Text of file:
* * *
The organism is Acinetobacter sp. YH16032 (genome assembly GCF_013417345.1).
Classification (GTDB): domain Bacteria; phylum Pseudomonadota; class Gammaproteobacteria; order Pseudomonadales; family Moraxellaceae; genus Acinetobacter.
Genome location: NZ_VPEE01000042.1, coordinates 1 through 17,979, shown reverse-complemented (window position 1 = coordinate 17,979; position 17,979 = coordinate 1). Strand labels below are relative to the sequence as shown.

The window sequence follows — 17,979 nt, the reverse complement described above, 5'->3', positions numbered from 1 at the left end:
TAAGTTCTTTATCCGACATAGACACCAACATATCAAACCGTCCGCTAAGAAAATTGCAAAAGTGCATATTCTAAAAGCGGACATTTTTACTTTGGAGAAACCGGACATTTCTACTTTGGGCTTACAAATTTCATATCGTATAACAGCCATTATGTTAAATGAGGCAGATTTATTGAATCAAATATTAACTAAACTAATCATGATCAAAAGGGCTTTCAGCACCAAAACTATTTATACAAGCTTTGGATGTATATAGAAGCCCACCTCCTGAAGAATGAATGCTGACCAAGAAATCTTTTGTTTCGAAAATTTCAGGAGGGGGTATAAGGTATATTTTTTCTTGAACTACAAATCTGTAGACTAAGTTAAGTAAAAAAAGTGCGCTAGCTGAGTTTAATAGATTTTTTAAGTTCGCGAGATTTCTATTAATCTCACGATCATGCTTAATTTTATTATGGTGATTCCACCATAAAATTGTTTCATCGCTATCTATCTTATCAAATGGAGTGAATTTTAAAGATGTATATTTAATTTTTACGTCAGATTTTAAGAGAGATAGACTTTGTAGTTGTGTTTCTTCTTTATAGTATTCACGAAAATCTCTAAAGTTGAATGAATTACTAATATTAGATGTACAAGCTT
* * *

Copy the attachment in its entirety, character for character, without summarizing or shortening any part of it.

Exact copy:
The organism is Acinetobacter sp. YH16032 (genome assembly GCF_013417345.1).
Classification (GTDB): domain Bacteria; phylum Pseudomonadota; class Gammaproteobacteria; order Pseudomonadales; family Moraxellaceae; genus Acinetobacter.
Genome location: NZ_VPEE01000042.1, coordinates 1 through 17,979, shown reverse-complemented (window position 1 = coordinate 17,979; position 17,979 = coordinate 1). Strand labels below are relative to the sequence as shown.

The window sequence follows — 17,979 nt, the reverse complement described above, 5'->3', positions numbered from 1 at the left end:
TAAGTTCTTTATCCGACATAGACACCAACATATCAAACCGTCCGCTAAGAAAATTGCAAAAGTGCATATTCTAAAAGCGGACATTTTTACTTTGGAGAAACCGGACATTTCTACTTTGGGCTTACAAATTTCATATCGTATAACAGCCATTATGTTAAATGAGGCAGATTTATTGAATCAAATATTAACTAAACTAATCATGATCAAAAGGGCTTTCAGCACCAAAACTATTTATACAAGCTTTGGATGTATATAGAAGCCCACCTCCTGAAGAATGAATGCTGACCAAGAAATCTTTTGTTTCGAAAATTTCAGGAGGGGGTATAAGGTATATTTTTTCTTGAACTACAAATCTGTAGACTAAGTTAAGTAAAAAAAGTGCGCTAGCTGAGTTTAATAGATTTTTTAAGTTCGCGAGATTTCTATTAATCTCACGATCATGCTTAATTTTATTATGGTGATTCCACCATAAAATTGTTTCATCGCTATCTATCTTATCAAATGGAGTGAATTTTAAAGATGTATATTTAATTTTTACGTCAGATTTTAAGAGAGATAGACTTTGTAGTTGTGTTTCTTCTTTATAGTATTCACGAAAATCTCTAAAGTTGAATGAATTACTAATATTAGATGTACAAGCTT